United States Attorney’s Office, District of Colorado
Walmart agrees to amend national hiring practices to protect military members
U.S. Attorney Jason R. Dunn and the Department of Justice Civil Rights Division announced the resolution of a lawsuit in which Naval Petty Officer Third Class Lindsey Hunger alleged that Walmart violated her rights when it failed to offer her employment at the Walmart store located at 2545 Rimrock Avenue in Grand Junction, Colorado because of her upcoming Naval Reserve commitments. Ms. Hunger had alleged that Walmart’s actions violated the Uniformed Services Employment and Reemployment Rights Act of 1994 (“USERRA”). The United States Attorney’s Office represented Petty Officer Hunger in the lawsuit.
As part of the settlement, which includes backpay for Petty Officer Hunger, Walmart has agreed to review its employment and internal hiring policies across the corporation. It has also agreed to revise the policies to include the following language: “Walmart prohibits discrimination against individuals, including applicants, based on their military service (including required military training obligations) or membership in the uniformed services.” Walmart will also ensure that “all supervisors, managers, and administrative staff” in the Grand Junction, Colorado store at issue receive training—developed in consultation with the United States—“on the requirements of USERRA and on employees’ and service members’ rights and obligations under the statute”.
“It is an honor to represent the men and women of our armed forces and ensure that their military training commitments do not deter employers from hiring them,” said U.S. Attorney Jason Dunn. “By obtaining Walmart’s agreement to amend its national hiring practices, this case will have a lasting impact.”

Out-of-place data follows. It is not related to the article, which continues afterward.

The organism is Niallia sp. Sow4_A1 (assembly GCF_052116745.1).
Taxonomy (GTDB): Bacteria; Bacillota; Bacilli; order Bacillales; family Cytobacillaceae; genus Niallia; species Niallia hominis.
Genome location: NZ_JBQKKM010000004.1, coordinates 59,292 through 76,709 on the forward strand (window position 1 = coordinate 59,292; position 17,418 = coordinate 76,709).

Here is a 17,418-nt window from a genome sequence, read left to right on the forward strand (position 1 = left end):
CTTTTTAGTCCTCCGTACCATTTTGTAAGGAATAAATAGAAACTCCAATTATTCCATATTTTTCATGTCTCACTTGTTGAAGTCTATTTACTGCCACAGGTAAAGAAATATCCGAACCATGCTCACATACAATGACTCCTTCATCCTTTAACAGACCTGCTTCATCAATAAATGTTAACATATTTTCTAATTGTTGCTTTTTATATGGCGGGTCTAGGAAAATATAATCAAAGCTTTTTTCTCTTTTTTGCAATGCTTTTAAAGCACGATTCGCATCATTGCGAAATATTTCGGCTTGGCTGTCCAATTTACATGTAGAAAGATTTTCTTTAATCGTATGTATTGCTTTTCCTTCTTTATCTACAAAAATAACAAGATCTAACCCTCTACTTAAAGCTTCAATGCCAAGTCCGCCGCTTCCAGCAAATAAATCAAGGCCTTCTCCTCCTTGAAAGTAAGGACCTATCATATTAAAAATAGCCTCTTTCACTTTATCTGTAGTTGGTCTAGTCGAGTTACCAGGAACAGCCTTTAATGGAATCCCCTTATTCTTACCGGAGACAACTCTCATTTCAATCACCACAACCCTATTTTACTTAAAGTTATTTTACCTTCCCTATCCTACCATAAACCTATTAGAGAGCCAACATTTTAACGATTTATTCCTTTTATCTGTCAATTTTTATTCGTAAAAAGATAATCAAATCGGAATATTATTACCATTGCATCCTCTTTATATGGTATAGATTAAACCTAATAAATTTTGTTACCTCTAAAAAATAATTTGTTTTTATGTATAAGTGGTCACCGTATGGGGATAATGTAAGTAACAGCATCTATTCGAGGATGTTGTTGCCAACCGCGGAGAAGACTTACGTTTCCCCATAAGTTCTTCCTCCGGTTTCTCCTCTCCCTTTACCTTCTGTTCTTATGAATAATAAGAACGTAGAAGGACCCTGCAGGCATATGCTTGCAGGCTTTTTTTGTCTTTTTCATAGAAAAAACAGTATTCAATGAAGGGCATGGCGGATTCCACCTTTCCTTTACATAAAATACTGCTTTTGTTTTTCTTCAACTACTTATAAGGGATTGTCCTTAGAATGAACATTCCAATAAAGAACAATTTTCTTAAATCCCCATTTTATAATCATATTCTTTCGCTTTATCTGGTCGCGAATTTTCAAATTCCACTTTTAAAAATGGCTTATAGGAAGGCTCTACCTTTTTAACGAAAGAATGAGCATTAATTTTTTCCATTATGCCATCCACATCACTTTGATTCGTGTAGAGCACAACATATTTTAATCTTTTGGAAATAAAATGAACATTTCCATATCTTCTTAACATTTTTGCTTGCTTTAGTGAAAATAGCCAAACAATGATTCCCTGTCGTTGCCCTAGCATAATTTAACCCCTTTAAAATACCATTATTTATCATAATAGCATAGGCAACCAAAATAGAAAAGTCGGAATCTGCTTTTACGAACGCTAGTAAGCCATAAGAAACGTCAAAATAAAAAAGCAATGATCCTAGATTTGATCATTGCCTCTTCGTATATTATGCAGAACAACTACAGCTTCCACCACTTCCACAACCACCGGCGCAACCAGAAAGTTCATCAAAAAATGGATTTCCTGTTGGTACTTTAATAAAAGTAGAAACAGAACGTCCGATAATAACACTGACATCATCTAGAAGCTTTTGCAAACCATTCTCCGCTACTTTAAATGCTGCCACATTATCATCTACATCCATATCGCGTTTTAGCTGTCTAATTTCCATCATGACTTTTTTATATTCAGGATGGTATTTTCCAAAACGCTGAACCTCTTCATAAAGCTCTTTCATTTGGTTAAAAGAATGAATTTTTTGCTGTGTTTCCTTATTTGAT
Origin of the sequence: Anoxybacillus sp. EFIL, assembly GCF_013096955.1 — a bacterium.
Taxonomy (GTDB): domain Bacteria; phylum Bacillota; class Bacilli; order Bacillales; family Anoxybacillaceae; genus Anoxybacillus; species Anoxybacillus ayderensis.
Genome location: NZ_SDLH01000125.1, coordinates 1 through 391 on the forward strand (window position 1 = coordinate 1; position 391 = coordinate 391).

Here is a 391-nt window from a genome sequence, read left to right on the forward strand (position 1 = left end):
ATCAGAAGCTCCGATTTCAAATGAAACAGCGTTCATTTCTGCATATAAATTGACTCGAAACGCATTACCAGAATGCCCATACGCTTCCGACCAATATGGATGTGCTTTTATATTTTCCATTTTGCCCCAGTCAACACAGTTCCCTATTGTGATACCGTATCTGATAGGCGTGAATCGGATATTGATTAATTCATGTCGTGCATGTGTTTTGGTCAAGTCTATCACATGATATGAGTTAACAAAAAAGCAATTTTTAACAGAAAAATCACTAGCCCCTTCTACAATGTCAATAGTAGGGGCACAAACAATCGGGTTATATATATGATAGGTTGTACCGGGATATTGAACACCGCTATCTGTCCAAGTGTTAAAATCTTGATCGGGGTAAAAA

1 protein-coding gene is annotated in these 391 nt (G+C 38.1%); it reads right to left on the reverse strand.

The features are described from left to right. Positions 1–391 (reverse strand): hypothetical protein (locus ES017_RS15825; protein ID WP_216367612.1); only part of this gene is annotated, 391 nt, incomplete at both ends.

“Walmart is one of the nation’s largest employers and scores of dedicated servicemembers all across the United States will benefit from this settlement and Walmart’s agreement to update its employment and training practices,” said Assistant Attorney General Eric Dreiband of the Civil Rights Division. “On behalf of a grateful nation, the Department of Justice will continue aggressively to enforce the federal civil rights laws on behalf of all servicemembers, including the citizen-soldiers of our National Guard and Reserve. Their sacrifice to serve should never jeopardize their ability to earn a living.”
This lawsuit stems from a complaint that Ms. Hunger filed with the United States Department of Labor, which, after an investigation by the Department of Labor’s Veterans’ Employment and Training Service, referred the matter to the Department of Justice.
The United States Attorney’s Office for the District of Colorado, the Justice Department’s Civil Rights Division, and the Department of Labor’s Veterans’ Employment and Training Service all give high priority to the enforcement of servicemembers’ rights under USERRA. Additional information about USERRA can be found on the Justice Department’s websites at www.justice.gov/crt-military/employment-rights-userra and www.justice.gov/servicemembers as well as on the Department of Labor’s (DOL) website at www.dol.gov/vets/programs/userra.
This case is being handled by Assistant U.S. Attorney Zeyen Wu in the U.S. Attorney’s Office for the District of Colorado and Andrew Braniff from the Department of Justice’s Civil Rights Division.